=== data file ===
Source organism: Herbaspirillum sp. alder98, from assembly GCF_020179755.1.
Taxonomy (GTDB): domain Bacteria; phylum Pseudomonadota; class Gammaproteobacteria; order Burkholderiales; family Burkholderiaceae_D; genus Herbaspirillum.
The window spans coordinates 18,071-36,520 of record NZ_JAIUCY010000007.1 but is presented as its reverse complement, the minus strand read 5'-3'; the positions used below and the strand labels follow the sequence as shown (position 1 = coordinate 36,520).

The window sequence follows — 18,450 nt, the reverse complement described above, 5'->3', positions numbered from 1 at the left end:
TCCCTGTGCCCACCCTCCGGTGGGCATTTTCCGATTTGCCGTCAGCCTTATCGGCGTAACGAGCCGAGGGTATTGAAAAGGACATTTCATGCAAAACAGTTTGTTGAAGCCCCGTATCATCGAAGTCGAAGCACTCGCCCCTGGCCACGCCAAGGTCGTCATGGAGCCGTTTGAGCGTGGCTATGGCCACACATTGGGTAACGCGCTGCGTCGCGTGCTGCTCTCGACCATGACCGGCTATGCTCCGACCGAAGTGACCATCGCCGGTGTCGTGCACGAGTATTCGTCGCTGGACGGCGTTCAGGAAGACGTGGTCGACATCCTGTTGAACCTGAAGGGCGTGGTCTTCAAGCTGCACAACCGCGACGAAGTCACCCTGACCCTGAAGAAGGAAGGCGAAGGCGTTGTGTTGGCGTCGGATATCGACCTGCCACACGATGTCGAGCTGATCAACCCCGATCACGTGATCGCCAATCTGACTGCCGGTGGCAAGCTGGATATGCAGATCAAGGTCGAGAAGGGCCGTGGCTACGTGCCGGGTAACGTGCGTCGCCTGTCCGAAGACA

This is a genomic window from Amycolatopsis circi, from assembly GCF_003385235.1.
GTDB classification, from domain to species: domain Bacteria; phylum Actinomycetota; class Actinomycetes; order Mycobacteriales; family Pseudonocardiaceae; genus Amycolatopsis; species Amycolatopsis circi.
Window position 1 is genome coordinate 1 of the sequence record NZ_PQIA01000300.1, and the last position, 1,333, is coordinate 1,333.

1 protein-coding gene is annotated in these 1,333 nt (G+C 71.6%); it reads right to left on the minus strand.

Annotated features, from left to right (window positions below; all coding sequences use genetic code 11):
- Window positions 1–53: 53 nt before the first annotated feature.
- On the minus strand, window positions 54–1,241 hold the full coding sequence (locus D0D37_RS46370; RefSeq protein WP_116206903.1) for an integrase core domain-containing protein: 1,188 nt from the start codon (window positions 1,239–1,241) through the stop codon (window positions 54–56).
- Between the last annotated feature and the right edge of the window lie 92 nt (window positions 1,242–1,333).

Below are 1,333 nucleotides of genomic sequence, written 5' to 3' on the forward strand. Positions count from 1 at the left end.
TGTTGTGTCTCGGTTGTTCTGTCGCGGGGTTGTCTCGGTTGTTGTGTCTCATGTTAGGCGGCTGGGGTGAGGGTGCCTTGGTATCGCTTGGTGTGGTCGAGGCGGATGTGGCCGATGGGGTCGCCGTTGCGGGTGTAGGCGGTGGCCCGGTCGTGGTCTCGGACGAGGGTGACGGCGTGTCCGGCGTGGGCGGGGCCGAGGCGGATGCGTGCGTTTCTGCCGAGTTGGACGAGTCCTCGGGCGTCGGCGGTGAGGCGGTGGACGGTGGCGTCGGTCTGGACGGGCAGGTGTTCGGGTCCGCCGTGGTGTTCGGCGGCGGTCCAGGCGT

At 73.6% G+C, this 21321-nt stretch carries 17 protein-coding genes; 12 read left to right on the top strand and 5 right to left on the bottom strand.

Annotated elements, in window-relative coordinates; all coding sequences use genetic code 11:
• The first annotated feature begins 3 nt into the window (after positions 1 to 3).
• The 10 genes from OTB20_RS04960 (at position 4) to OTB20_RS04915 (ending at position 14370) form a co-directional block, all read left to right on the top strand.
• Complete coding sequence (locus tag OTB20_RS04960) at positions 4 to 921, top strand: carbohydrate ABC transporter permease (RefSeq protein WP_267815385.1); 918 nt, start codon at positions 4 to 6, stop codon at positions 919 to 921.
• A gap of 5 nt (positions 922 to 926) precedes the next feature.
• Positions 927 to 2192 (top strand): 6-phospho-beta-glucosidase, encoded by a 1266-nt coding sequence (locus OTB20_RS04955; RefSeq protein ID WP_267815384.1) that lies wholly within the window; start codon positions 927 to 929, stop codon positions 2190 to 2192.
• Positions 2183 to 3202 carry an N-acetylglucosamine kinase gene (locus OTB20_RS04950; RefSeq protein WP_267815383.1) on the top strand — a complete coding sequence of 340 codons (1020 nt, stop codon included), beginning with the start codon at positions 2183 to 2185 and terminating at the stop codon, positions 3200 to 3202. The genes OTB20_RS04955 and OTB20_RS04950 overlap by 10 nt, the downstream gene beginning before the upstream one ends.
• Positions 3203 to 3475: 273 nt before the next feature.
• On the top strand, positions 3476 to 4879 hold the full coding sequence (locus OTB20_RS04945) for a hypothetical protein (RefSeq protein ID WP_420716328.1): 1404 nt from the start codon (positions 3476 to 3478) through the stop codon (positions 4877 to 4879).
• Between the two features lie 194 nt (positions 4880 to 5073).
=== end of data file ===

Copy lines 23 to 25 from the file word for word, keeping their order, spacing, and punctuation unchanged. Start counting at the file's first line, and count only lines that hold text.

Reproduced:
• Positions 2183 to 3202 carry an N-acetylglucosamine kinase gene (locus OTB20_RS04950; RefSeq protein WP_267815383.1) on the top strand — a complete coding sequence of 340 codons (1020 nt, stop codon included), beginning with the start codon at positions 2183 to 2185 and terminating at the stop codon, positions 3200 to 3202. The genes OTB20_RS04955 and OTB20_RS04950 overlap by 10 nt, the downstream gene beginning before the upstream one ends.
• Positions 3203 to 3475: 273 nt before the next feature.
• On the top strand, positions 3476 to 4879 hold the full coding sequence (locus OTB20_RS04945) for a hypothetical protein (RefSeq protein ID WP_420716328.1): 1404 nt from the start codon (positions 3476 to 3478) through the stop codon (positions 4877 to 4879).